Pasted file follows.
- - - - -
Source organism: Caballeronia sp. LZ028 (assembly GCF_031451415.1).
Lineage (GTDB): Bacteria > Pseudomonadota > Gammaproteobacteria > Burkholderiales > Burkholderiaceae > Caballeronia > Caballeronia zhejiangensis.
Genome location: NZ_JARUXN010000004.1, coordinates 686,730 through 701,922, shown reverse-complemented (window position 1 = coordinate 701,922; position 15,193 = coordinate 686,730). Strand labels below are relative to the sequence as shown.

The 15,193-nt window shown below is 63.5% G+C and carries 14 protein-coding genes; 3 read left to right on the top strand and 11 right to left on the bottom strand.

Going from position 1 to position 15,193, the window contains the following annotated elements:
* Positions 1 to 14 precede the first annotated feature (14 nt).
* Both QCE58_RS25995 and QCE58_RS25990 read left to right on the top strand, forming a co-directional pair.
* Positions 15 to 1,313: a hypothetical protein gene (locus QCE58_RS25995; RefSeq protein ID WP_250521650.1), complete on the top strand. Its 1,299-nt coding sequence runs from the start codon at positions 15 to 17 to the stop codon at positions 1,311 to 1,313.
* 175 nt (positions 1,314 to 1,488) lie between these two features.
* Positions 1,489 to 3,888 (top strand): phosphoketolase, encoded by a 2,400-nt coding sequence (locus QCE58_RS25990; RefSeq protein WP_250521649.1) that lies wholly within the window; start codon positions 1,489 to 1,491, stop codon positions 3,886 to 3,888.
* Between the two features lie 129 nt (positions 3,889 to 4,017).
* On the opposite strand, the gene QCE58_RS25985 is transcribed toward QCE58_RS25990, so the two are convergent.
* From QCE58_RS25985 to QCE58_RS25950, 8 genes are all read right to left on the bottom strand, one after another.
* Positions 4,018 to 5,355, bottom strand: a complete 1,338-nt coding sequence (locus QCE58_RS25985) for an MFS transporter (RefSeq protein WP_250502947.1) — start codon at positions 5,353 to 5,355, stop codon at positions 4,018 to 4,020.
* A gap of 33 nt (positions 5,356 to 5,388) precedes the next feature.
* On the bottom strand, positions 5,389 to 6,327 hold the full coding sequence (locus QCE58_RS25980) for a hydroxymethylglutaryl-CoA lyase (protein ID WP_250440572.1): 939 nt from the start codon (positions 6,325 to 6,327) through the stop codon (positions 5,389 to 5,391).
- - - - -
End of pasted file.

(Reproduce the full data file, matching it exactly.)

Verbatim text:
Source organism: Caballeronia sp. LZ028 (assembly GCF_031451415.1).
Lineage (GTDB): Bacteria > Pseudomonadota > Gammaproteobacteria > Burkholderiales > Burkholderiaceae > Caballeronia > Caballeronia zhejiangensis.
Genome location: NZ_JARUXN010000004.1, coordinates 686,730 through 701,922, shown reverse-complemented (window position 1 = coordinate 701,922; position 15,193 = coordinate 686,730). Strand labels below are relative to the sequence as shown.

The 15,193-nt window shown below is 63.5% G+C and carries 14 protein-coding genes; 3 read left to right on the top strand and 11 right to left on the bottom strand.

Going from position 1 to position 15,193, the window contains the following annotated elements:
* Positions 1 to 14 precede the first annotated feature (14 nt).
* Both QCE58_RS25995 and QCE58_RS25990 read left to right on the top strand, forming a co-directional pair.
* Positions 15 to 1,313: a hypothetical protein gene (locus QCE58_RS25995; RefSeq protein ID WP_250521650.1), complete on the top strand. Its 1,299-nt coding sequence runs from the start codon at positions 15 to 17 to the stop codon at positions 1,311 to 1,313.
* 175 nt (positions 1,314 to 1,488) lie between these two features.
* Positions 1,489 to 3,888 (top strand): phosphoketolase, encoded by a 2,400-nt coding sequence (locus QCE58_RS25990; RefSeq protein WP_250521649.1) that lies wholly within the window; start codon positions 1,489 to 1,491, stop codon positions 3,886 to 3,888.
* Between the two features lie 129 nt (positions 3,889 to 4,017).
* On the opposite strand, the gene QCE58_RS25985 is transcribed toward QCE58_RS25990, so the two are convergent.
* From QCE58_RS25985 to QCE58_RS25950, 8 genes are all read right to left on the bottom strand, one after another.
* Positions 4,018 to 5,355, bottom strand: a complete 1,338-nt coding sequence (locus QCE58_RS25985) for an MFS transporter (RefSeq protein WP_250502947.1) — start codon at positions 5,353 to 5,355, stop codon at positions 4,018 to 4,020.
* A gap of 33 nt (positions 5,356 to 5,388) precedes the next feature.
* On the bottom strand, positions 5,389 to 6,327 hold the full coding sequence (locus QCE58_RS25980) for a hydroxymethylglutaryl-CoA lyase (protein ID WP_250440572.1): 939 nt from the start codon (positions 6,325 to 6,327) through the stop codon (positions 5,389 to 5,391).